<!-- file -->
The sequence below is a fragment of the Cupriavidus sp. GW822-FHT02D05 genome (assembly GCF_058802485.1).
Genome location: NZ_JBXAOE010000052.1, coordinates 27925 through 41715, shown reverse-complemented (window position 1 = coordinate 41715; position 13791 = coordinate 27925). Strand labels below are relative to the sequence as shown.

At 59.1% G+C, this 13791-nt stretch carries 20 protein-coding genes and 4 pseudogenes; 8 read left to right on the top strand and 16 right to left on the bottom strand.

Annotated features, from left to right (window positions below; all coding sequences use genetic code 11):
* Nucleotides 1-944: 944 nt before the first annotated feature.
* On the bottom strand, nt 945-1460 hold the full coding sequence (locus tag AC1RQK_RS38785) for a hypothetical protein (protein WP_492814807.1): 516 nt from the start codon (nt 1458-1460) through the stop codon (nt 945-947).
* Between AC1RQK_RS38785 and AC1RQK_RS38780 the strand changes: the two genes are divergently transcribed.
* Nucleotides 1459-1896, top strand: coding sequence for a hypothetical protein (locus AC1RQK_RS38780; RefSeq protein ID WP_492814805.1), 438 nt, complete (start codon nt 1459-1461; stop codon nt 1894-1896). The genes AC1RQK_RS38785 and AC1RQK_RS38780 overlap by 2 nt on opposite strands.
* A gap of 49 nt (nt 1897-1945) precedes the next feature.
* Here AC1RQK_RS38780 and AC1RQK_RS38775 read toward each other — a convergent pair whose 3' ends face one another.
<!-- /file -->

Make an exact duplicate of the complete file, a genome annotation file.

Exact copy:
The sequence below is a fragment of the Cupriavidus sp. GW822-FHT02D05 genome (assembly GCF_058802485.1).
Genome location: NZ_JBXAOE010000052.1, coordinates 27925 through 41715, shown reverse-complemented (window position 1 = coordinate 41715; position 13791 = coordinate 27925). Strand labels below are relative to the sequence as shown.

At 59.1% G+C, this 13791-nt stretch carries 20 protein-coding genes and 4 pseudogenes; 8 read left to right on the top strand and 16 right to left on the bottom strand.

Annotated features, from left to right (window positions below; all coding sequences use genetic code 11):
* Nucleotides 1-944: 944 nt before the first annotated feature.
* On the bottom strand, nt 945-1460 hold the full coding sequence (locus tag AC1RQK_RS38785) for a hypothetical protein (protein WP_492814807.1): 516 nt from the start codon (nt 1458-1460) through the stop codon (nt 945-947).
* Between AC1RQK_RS38785 and AC1RQK_RS38780 the strand changes: the two genes are divergently transcribed.
* Nucleotides 1459-1896, top strand: coding sequence for a hypothetical protein (locus AC1RQK_RS38780; RefSeq protein ID WP_492814805.1), 438 nt, complete (start codon nt 1459-1461; stop codon nt 1894-1896). The genes AC1RQK_RS38785 and AC1RQK_RS38780 overlap by 2 nt on opposite strands.
* A gap of 49 nt (nt 1897-1945) precedes the next feature.
* Here AC1RQK_RS38780 and AC1RQK_RS38775 read toward each other — a convergent pair whose 3' ends face one another.